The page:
One might assume that that could be a topic of discussion when Angela Merkel meets Joe Biden in the coming hours.

What's the sense at the White House about how they will manage this Afghanistan portfolio, as it were -- or file -- going forward?

HARWOOD: I think they're realistic about it. President Biden has spoken to this himself, saying the United States had decided -- by the way, this is

an area of overlap and approach between former president Trump and President Biden.

Both have nodded to the war weariness of the United States after 20 years in Afghanistan and indicated they were going to pull out, despite concern

among some military officials and others that this would leave Afghanistan to civil war, to takeover by the Taliban.

Joe Biden is saying that that's going to be up to the Afghan people to settle that, although, yesterday, we did see the administration announce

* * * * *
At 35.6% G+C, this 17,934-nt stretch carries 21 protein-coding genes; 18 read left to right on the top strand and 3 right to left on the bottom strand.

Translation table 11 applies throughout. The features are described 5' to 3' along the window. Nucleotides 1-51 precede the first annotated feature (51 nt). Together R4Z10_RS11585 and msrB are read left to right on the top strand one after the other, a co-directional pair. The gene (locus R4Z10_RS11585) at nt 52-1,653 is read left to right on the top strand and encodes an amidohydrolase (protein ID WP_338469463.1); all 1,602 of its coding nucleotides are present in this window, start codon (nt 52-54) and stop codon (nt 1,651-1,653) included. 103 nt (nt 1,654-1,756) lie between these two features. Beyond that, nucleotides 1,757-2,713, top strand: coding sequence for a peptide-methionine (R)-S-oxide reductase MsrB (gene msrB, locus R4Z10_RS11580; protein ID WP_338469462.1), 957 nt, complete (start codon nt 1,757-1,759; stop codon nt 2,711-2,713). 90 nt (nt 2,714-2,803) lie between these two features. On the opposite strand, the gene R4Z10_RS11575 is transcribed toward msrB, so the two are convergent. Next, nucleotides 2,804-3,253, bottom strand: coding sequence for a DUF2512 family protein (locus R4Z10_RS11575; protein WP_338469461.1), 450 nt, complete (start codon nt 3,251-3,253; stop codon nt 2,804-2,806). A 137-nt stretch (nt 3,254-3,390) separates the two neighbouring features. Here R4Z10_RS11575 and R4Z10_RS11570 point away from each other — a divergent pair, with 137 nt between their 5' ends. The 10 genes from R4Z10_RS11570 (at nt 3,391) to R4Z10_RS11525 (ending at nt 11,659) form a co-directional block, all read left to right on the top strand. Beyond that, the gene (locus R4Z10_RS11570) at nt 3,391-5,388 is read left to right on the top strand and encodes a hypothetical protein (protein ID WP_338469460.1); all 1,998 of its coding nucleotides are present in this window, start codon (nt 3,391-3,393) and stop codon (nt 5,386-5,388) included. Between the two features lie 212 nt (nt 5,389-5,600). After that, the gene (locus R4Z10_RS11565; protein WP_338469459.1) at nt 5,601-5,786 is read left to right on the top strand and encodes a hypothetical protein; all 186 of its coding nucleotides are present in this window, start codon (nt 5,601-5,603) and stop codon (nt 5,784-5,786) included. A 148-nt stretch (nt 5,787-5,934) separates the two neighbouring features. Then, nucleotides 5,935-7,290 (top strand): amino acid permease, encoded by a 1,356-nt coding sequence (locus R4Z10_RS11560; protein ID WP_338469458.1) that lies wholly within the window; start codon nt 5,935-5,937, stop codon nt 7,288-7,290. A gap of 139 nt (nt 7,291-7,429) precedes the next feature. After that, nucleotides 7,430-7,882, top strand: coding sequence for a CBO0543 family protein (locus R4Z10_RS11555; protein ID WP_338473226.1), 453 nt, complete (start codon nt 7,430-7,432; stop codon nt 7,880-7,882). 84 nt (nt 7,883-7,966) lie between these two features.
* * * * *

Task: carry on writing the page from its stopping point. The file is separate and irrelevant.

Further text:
the beginning of what they call Operation Allies Refuge to begin the evacuation of 18,000 Afghans who assisted the U.S. and NATO military

operations during that war because, whatever happens in Afghanistan, the most indefensible outcome for the United States and its NATO allies would

be -- would be the slaughter of people who had assisted their war effort.

So the administration is attempting the massive logistical challenge of trying to move those people through a special immigration pipeline to get

them to the United States. But in the meantime, as they draw down troops, get them out of Afghanistan as quickly as possible so they're not at the

mercy of the Taliban.


ANDERSON: John Harwood is at the White House.

John, thank you. Busy times.

You're watching CONNECT THE WORLD with Becky Anderson, live from London. Ahead, the head of security for Haiti's assassinated president is taken

into police custody.